Wilmington, NC – After lengthily debate, the Wilmington City Council last night approved ten proposals that could become the basis for a Special Order of Consent with the state's Department of Environment and Natural Resources.
The binding agreement would trade strict repair deadlines for regulatory flexibility, such as allowing the city to divert more sewage from the Southside to the Northside treatment plant, bypassing the troubled NEI sewer line.
The city announced it was seeking an SOC at a meeting with the state legislative delegation last month.
Councilmembers voted unanimously to approve the ten proposals, which include limiting added flow from all new commercial developments to 40,000 gallons a year, with priority given to projects with water-conservation strategies.
City Manager Sterling Cheatham says the original proposal to limit commercial construction to so-called low-flow projects, those contributing 500 gallons or less a year, raised complaints from developers.
"The typical office building could not exceed, I think, 5,000 square feet," Cheatham said of the original plan, "and it would be a very low-use water operation, like a realtor's office or an insurance broker, that kind of thing."
Cheatham emphasized that the plan is an attempt to balance the needs of development with a state order to reduce flows on the NEI.
"We certainly wanted to significantly retard commercial activity until these improvements were made," Cheatham said, "but did not want to, did not intend to, flat out eliminate [it]."
At Tuesday's City Council meeting, Councilwoman Pat Delair voiced the strongest objections to the proposals, saying they do not do enough to slow increases on the line.
"I think we have a potential situation that, if we don't decrease the flow to our system, and if these items don't really address that in terms of real, significant reduction of flow, we're going to have some major problems this summer," Delair said, voicing a concern for what may happen when the summer tourist crowds arrive at Wrightsville Beach.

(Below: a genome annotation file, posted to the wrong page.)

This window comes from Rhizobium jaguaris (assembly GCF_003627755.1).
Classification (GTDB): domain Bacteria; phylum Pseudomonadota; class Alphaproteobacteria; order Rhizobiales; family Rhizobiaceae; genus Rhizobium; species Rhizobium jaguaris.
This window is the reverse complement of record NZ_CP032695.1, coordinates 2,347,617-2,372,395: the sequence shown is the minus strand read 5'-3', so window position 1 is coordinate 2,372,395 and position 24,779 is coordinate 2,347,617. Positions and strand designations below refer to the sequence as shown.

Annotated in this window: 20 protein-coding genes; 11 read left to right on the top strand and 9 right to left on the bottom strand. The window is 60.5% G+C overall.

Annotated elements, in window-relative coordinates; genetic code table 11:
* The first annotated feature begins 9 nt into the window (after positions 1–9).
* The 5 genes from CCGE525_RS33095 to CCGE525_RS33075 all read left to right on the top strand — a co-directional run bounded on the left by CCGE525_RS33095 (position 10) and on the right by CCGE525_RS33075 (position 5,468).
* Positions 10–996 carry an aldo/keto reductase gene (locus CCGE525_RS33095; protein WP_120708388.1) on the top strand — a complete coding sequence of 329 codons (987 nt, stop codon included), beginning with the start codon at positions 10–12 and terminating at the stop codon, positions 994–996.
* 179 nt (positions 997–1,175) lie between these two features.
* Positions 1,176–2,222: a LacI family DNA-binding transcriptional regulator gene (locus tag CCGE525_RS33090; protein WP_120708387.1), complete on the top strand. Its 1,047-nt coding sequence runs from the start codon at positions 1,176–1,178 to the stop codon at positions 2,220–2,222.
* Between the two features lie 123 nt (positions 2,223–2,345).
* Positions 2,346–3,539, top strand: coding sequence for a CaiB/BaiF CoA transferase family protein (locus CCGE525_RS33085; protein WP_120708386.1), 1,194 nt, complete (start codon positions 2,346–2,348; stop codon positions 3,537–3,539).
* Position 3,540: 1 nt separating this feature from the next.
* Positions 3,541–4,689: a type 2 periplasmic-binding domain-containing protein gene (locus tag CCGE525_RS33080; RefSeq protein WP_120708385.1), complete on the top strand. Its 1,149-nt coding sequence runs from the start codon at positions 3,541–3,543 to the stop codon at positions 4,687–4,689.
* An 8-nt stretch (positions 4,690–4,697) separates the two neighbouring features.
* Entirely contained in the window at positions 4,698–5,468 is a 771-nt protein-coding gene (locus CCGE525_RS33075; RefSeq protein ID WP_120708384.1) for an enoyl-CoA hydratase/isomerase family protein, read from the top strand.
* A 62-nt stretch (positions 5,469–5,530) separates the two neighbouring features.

Regarding the limits to residential and commercial construction, "I don't see anything significant in either of those two items that will reduce flows," Delair said. She proposed suspending hook-ups for all subdivisions and banning high water-use projects such as hotels.
Councilman Jim Quinn urged his fellow members to pass the resolution, admitting the provisions might not turn out to be the best solutions in the long run, but that they are based on the best information and expertise available.
The council voted unanimously after being assured there would be opportunities for further discussion of the proposals.
Other items on the list included the creation of a public awareness campaign to pass along water conservation strategies, especially to residents along the NEI, and attempts to mitigate storm water infiltration into the system.
Although the measure passed Wilmington's City Council, the New Hanover County Board of Commissioners must also approve the parameters before local governments can begin negotiations with the state. However, Cheatham said several of the sewage reduction proposals could be put in action earlier.
The City of Wilmington's sewer information page